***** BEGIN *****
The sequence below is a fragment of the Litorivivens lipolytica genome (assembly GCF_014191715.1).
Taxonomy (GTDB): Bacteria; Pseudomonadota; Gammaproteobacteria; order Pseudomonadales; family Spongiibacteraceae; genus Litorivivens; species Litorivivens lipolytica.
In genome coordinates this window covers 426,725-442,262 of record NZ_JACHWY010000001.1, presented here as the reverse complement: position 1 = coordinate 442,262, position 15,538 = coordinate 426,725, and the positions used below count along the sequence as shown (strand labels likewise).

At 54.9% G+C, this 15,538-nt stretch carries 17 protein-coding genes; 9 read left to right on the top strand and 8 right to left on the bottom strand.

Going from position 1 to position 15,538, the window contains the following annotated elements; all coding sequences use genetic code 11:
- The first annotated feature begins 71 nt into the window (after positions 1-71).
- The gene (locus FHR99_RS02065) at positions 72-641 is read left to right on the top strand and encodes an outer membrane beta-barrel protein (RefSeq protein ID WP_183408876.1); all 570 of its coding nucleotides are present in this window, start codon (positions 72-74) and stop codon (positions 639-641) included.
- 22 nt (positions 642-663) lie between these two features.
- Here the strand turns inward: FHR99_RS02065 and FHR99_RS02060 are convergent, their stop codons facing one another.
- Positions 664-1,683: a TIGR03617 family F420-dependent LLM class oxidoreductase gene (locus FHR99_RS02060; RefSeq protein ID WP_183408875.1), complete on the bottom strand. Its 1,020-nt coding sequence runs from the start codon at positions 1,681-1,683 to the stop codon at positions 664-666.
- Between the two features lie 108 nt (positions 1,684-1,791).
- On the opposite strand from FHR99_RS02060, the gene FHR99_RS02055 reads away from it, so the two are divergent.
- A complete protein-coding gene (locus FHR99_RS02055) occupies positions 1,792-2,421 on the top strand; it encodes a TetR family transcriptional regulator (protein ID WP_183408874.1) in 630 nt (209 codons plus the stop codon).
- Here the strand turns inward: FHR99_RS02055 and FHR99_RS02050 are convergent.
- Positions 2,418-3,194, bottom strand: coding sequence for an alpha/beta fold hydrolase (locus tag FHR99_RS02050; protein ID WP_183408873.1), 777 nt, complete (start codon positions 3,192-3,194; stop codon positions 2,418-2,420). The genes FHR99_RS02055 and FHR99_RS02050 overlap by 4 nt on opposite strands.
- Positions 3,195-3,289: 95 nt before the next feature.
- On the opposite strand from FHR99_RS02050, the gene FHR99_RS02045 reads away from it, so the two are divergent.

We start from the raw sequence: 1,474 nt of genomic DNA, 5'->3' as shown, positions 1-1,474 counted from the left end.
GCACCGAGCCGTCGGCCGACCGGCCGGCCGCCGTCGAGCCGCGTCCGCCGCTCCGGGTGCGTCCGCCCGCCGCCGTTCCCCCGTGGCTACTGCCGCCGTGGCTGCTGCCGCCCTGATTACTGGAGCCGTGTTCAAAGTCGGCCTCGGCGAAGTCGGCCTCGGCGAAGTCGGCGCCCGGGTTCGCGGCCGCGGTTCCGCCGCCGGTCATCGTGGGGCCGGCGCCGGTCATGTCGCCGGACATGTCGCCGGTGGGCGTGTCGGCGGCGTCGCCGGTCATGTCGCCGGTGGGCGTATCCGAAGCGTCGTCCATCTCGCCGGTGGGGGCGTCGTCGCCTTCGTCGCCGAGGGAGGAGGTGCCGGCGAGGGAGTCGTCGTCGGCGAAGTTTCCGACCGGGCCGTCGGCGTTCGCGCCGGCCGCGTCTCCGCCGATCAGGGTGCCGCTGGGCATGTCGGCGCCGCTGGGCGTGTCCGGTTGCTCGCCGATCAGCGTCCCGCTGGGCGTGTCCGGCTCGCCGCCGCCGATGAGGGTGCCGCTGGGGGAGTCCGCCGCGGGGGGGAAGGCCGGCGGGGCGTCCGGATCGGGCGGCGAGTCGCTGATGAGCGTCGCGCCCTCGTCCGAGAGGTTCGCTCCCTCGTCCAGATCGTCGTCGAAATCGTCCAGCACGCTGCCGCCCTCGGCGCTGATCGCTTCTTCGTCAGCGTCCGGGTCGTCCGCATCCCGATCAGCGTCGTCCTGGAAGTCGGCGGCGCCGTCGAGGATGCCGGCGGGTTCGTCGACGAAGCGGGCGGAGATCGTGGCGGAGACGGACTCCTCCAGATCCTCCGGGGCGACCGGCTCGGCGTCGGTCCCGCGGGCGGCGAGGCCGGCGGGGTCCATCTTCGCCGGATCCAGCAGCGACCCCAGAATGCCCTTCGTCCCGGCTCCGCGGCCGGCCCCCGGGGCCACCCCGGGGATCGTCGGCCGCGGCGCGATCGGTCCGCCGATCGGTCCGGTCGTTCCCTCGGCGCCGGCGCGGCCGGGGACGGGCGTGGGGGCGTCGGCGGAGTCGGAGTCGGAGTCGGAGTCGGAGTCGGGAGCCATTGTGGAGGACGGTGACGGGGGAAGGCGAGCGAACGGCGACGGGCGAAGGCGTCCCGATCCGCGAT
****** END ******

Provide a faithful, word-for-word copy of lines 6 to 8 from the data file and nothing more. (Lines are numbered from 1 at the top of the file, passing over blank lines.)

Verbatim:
- The first annotated feature begins 71 nt into the window (after positions 1-71).
- The gene (locus FHR99_RS02065) at positions 72-641 is read left to right on the top strand and encodes an outer membrane beta-barrel protein (RefSeq protein ID WP_183408876.1); all 570 of its coding nucleotides are present in this window, start codon (positions 72-74) and stop codon (positions 639-641) included.
- 22 nt (positions 642-663) lie between these two features.